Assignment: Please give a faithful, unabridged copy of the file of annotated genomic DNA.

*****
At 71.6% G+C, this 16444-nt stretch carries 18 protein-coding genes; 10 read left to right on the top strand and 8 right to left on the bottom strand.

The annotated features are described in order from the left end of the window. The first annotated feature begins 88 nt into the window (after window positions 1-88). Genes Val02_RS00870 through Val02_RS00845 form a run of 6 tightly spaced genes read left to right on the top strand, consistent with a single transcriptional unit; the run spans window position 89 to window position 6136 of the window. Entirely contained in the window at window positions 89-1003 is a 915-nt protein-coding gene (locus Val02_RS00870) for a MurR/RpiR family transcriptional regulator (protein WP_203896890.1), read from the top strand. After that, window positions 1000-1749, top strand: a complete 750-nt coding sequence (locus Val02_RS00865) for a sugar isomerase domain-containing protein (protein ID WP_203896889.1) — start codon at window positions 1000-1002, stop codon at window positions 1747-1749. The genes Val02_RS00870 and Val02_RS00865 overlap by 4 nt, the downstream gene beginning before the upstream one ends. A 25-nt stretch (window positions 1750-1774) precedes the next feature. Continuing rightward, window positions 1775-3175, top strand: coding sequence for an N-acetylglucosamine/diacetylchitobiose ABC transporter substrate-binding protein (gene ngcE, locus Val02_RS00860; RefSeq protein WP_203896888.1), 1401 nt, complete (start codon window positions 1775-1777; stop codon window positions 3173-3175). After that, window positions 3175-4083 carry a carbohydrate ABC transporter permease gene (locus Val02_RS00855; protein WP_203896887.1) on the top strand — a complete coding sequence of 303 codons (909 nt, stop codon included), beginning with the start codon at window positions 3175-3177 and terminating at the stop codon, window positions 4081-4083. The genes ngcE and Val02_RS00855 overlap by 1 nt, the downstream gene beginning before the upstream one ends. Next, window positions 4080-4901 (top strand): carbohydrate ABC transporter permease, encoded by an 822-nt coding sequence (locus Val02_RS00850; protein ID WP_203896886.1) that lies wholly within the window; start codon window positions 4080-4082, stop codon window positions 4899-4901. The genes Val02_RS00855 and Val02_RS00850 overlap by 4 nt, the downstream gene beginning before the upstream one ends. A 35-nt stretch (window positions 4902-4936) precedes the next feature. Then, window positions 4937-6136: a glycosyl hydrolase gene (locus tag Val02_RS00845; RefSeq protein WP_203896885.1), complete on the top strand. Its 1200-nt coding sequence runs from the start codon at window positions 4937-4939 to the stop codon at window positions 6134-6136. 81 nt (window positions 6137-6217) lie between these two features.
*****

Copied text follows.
At 71.6% G+C, this 16444-nt stretch carries 18 protein-coding genes; 10 read left to right on the top strand and 8 right to left on the bottom strand.

The annotated features are described in order from the left end of the window. The first annotated feature begins 88 nt into the window (after window positions 1-88). Genes Val02_RS00870 through Val02_RS00845 form a run of 6 tightly spaced genes read left to right on the top strand, consistent with a single transcriptional unit; the run spans window position 89 to window position 6136 of the window. Entirely contained in the window at window positions 89-1003 is a 915-nt protein-coding gene (locus Val02_RS00870) for a MurR/RpiR family transcriptional regulator (protein WP_203896890.1), read from the top strand. After that, window positions 1000-1749, top strand: a complete 750-nt coding sequence (locus Val02_RS00865) for a sugar isomerase domain-containing protein (protein ID WP_203896889.1) — start codon at window positions 1000-1002, stop codon at window positions 1747-1749. The genes Val02_RS00870 and Val02_RS00865 overlap by 4 nt, the downstream gene beginning before the upstream one ends. A 25-nt stretch (window positions 1750-1774) precedes the next feature. Continuing rightward, window positions 1775-3175, top strand: coding sequence for an N-acetylglucosamine/diacetylchitobiose ABC transporter substrate-binding protein (gene ngcE, locus Val02_RS00860; RefSeq protein WP_203896888.1), 1401 nt, complete (start codon window positions 1775-1777; stop codon window positions 3173-3175). After that, window positions 3175-4083 carry a carbohydrate ABC transporter permease gene (locus Val02_RS00855; protein WP_203896887.1) on the top strand — a complete coding sequence of 303 codons (909 nt, stop codon included), beginning with the start codon at window positions 3175-3177 and terminating at the stop codon, window positions 4081-4083. The genes ngcE and Val02_RS00855 overlap by 1 nt, the downstream gene beginning before the upstream one ends. Next, window positions 4080-4901 (top strand): carbohydrate ABC transporter permease, encoded by an 822-nt coding sequence (locus Val02_RS00850; protein ID WP_203896886.1) that lies wholly within the window; start codon window positions 4080-4082, stop codon window positions 4899-4901. The genes Val02_RS00855 and Val02_RS00850 overlap by 4 nt, the downstream gene beginning before the upstream one ends. A 35-nt stretch (window positions 4902-4936) precedes the next feature. Then, window positions 4937-6136: a glycosyl hydrolase gene (locus tag Val02_RS00845; RefSeq protein WP_203896885.1), complete on the top strand. Its 1200-nt coding sequence runs from the start codon at window positions 4937-4939 to the stop codon at window positions 6134-6136. 81 nt (window positions 6137-6217) lie between these two features.